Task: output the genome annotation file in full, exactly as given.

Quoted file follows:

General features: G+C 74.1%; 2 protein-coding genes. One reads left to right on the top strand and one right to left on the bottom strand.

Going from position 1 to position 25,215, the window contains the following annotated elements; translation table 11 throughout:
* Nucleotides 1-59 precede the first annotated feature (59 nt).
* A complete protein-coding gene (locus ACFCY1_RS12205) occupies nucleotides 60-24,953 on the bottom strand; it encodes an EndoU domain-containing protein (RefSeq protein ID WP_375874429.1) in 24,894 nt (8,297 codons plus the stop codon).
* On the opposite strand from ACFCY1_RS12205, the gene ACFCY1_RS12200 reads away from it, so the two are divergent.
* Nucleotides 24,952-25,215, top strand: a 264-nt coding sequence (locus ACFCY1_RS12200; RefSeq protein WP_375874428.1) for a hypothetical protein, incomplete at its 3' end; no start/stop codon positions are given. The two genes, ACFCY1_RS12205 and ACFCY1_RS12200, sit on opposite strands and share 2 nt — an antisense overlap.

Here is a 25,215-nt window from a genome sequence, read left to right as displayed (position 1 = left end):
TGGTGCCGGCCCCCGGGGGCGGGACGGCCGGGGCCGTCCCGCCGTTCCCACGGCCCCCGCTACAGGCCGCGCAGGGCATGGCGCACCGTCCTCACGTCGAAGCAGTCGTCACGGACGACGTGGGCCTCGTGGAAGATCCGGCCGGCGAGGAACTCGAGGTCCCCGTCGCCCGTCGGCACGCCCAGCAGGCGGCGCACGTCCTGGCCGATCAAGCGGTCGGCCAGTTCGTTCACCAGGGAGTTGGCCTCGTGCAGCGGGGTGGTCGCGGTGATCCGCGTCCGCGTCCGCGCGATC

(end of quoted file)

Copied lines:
General features: G+C 74.1%; 2 protein-coding genes. One reads left to right on the top strand and one right to left on the bottom strand.

Going from position 1 to position 25,215, the window contains the following annotated elements; translation table 11 throughout:
* Nucleotides 1-59 precede the first annotated feature (59 nt).
* A complete protein-coding gene (locus ACFCY1_RS12205) occupies nucleotides 60-24,953 on the bottom strand; it encodes an EndoU domain-containing protein (RefSeq protein ID WP_375874429.1) in 24,894 nt (8,297 codons plus the stop codon).
* On the opposite strand from ACFCY1_RS12205, the gene ACFCY1_RS12200 reads away from it, so the two are divergent.
* Nucleotides 24,952-25,215, top strand: a 264-nt coding sequence (locus ACFCY1_RS12200; RefSeq protein WP_375874428.1) for a hypothetical protein, incomplete at its 3' end; no start/stop codon positions are given. The two genes, ACFCY1_RS12205 and ACFCY1_RS12200, sit on opposite strands and share 2 nt — an antisense overlap.

Here is a 25,215-nt window from a genome sequence, read left to right as displayed (position 1 = left end):
TGGTGCCGGCCCCCGGGGGCGGGACGGCCGGGGCCGTCCCGCCGTTCCCACGGCCCCCGCTACAGGCCGCGCAGGGCATGGCGCACCGTCCTCACGTCGAAGCAGTCGTCACGGACGACGTGGGCCTCGTGGAAGATCCGGCCGGCGAGGAACTCGAGGTCCCCGTCGCCCGTCGGCACGCCCAGCAGGCGGCGCACGTCCTGGCCGATCAAGCGGTCGGCCAGTTCGTTCACCAGGGAGTTGGCCTCGTGCAGCGGGGTGGTCGCGGTGATCCGCGTCCGCGTCCGCGCGATC